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Ebola-Themed Malware Sweeping The Net

Michael Moore joined TechWeek Europe in January 2014 as a trainee before graduating to Reporter later that year. He covers a wide range of topics, including but not limited to mobile devices, wearable tech, the Internet of Things, and financial technology.

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Security firm Tustwave warns users not to open email purporting to be from World Health Organisation

Cybercriminals are playing on the public’s fears over the Ebola virus by sending out malware-ridden emails disguised as health tips.

The criminals are sending out emails purporting to be from the World Health Organisation (WHO) (pictured below) and containing information on how to protect yourself from Ebola. However if a user opens an attachment with the email, their computer will be infected with malware.

This takes the form of a remote access trojan (RAT) called DarkComet, which once installed, provides the criminals with complete control of your computer, including the ability to steal passwords stored on your computer, control your webcam and microphone for secret recordings, and even remotely lock or shut down your PC.

Trustwave ebola emailContagious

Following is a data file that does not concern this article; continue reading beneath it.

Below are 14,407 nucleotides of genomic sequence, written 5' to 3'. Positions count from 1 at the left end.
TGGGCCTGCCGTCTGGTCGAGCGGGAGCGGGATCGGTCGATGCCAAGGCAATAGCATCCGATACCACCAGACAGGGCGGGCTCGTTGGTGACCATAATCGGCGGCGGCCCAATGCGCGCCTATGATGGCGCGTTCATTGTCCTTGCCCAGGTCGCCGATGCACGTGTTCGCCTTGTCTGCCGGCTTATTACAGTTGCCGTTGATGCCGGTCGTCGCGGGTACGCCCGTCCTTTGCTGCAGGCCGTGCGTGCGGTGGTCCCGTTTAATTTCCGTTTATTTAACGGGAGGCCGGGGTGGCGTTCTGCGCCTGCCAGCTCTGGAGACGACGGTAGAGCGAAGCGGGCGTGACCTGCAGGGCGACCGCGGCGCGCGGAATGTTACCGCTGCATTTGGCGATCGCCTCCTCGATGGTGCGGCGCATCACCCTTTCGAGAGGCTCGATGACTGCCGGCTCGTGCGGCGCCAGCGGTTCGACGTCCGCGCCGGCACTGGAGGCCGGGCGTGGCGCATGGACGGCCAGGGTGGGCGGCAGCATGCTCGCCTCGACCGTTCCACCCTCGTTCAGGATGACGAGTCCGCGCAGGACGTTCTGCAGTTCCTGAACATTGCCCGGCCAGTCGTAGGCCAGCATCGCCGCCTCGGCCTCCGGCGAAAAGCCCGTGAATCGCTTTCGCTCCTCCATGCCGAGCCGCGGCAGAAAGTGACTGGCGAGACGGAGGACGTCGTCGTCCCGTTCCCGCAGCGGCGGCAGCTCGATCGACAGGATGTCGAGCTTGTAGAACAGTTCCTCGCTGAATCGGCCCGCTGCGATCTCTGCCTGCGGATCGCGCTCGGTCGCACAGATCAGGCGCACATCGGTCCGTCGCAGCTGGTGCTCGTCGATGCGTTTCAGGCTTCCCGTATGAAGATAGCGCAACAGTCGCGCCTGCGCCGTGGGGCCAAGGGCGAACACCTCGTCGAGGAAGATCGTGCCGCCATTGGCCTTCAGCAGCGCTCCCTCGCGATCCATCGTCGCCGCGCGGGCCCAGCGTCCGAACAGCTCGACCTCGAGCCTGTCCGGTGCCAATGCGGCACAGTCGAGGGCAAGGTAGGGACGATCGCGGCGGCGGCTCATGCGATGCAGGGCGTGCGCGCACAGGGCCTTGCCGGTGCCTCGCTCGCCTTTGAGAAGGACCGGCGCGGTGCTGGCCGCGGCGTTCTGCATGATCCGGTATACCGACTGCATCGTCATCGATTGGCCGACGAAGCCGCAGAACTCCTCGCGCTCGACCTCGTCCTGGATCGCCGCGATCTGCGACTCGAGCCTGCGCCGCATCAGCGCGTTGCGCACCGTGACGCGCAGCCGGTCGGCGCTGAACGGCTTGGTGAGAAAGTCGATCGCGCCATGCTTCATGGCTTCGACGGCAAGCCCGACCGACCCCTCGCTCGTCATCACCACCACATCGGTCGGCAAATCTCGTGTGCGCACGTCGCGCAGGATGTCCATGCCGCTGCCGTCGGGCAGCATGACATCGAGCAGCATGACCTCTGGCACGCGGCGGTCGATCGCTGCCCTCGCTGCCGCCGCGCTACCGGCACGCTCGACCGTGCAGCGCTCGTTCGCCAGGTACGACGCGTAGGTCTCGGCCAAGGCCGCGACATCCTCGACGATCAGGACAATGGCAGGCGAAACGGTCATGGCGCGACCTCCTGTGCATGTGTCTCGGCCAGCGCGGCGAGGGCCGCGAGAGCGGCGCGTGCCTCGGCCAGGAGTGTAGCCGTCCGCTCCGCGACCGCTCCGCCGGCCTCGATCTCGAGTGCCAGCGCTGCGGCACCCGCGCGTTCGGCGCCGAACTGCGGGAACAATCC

“It isn’t surprising to find cyber criminals continuing to piggyback on newsworthy and major events, disasters and outbreaks in order to lure potential victims and spread their malware,” said Trustwave.

Unlike typical email phishing scams, this attack seems to be highly focused, with only a selection of organisations being targeted.

Trustwave says it first became alerted to the attack via one of its ‘honeypot’ addresses, which look to snare criminal’s interest.

This suggests a low volume campaign in an attempt to infect random users in the hope of gaining some data that can be used or sold, the company said.

Following a heightened level of awareness around the Ebola virus, the United States Computer Readiness Team (US-CERT) released a notice last week alerting the public to scams.

“Phishing emails may contain links that direct users to websites which collect personal information such as login credentials, or contain malicious attachments that can infect a system,” the organisation said, adding that people should be wary of opening attachments or clicking links in emails from unknown senders.

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